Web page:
At the top of parents’ many wishes is for their children to be happy, to be good, and to be well-liked. Our findings suggest that these goals may not only be compatible but also reciprocal. In a longitudinal experiment conducted in 19 classrooms in Vancouver, 9- to 11-year olds were instructed to perform three acts of kindness (versus visit three places) per week over the course of 4 weeks. Students in both conditions improved in well-being, but students who performed kind acts experienced significantly bigger increases in peer acceptance (or sociometric popularity) than students who visited places. Increasing peer acceptance is a critical goal, as it is related to a variety of important academic and social outcomes, including reduced likelihood of being bullied. Teachers and interventionists can build on this study by introducing intentional prosocial activities into classrooms and recommending that such activities be performed regularly and purposefully.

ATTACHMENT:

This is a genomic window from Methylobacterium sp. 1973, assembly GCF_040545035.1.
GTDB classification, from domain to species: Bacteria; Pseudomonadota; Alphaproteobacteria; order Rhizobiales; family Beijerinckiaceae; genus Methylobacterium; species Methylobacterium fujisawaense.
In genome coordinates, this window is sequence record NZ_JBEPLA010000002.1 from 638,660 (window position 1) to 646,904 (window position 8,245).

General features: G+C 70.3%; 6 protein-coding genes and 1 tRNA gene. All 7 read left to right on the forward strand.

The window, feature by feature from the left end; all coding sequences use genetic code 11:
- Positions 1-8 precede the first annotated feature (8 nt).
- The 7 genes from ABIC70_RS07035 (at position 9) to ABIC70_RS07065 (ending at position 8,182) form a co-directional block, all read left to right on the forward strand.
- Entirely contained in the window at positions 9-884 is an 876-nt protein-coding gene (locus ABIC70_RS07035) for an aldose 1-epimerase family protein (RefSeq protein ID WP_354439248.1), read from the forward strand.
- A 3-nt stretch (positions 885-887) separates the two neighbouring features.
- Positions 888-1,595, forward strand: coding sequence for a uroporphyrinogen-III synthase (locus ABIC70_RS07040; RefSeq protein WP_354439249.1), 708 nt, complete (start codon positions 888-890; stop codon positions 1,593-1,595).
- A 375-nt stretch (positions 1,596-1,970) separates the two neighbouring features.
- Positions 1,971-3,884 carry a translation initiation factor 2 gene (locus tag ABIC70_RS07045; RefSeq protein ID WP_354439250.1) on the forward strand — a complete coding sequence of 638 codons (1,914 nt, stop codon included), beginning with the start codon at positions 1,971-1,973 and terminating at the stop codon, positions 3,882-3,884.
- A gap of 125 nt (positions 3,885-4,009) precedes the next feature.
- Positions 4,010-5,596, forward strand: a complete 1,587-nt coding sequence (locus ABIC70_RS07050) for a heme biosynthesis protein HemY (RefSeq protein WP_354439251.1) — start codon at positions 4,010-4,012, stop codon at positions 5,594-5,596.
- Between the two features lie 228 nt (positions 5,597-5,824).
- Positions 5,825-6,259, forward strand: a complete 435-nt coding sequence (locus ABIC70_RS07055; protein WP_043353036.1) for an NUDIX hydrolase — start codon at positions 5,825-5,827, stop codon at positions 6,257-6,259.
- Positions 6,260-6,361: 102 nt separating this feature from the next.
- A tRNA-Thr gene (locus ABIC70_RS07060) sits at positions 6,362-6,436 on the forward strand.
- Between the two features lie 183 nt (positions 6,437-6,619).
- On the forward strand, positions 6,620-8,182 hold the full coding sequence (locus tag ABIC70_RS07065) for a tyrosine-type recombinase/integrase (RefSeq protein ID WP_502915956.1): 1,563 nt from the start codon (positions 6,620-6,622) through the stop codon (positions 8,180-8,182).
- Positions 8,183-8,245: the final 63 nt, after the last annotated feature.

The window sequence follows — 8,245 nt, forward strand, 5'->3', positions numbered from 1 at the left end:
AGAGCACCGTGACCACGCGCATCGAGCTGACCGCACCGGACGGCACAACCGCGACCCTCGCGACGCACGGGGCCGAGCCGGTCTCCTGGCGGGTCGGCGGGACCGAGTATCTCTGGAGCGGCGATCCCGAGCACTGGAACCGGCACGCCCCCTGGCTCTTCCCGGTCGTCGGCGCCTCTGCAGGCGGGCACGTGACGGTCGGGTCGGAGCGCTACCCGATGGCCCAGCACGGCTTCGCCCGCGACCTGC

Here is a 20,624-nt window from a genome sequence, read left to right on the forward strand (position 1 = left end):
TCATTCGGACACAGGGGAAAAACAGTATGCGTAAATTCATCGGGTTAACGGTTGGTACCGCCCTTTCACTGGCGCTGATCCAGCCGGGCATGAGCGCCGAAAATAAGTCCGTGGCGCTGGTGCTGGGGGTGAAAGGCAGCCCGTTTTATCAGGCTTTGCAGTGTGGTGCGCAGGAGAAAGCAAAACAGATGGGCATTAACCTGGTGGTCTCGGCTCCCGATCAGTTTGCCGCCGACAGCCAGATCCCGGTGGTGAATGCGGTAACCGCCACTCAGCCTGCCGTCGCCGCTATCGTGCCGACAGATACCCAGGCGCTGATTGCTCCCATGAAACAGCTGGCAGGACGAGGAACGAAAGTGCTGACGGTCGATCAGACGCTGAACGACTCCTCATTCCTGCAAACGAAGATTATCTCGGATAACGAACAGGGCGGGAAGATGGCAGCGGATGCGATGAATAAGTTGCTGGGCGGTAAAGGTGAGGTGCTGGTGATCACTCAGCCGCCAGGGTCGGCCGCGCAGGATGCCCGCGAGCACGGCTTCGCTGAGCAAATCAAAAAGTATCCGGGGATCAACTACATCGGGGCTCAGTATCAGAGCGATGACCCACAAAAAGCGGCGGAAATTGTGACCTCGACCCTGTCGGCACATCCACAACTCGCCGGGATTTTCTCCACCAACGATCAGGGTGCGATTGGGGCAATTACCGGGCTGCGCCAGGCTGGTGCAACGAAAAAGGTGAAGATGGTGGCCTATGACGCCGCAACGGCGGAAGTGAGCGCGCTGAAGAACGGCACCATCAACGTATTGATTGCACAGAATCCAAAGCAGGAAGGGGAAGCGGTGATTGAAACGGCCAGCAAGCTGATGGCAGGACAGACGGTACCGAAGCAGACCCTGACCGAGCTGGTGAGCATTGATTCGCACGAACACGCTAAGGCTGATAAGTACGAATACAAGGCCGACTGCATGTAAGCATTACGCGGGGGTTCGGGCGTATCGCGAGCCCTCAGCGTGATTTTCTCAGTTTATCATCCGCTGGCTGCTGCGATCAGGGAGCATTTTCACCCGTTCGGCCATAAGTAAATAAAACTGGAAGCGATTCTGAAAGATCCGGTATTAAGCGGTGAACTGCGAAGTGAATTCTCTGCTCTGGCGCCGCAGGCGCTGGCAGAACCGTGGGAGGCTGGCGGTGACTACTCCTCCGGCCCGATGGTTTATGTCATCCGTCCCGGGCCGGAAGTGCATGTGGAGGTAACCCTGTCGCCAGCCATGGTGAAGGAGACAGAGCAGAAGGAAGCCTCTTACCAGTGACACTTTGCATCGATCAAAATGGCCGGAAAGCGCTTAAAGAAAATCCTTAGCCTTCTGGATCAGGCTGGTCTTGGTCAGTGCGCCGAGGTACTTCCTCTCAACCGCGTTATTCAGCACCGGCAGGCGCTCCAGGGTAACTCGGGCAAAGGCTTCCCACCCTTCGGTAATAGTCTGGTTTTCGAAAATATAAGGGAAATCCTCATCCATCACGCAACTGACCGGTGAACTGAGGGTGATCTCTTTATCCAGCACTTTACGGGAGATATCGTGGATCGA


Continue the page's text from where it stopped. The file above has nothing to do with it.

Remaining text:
Research Professor on society, culture, art, cognition, critical thinking, intelligence, creativity, neuroscience, autopoiesis, self-organization, complexity, systems, networks, rhizomes, leadership, sustainability, thinkers, futures ++
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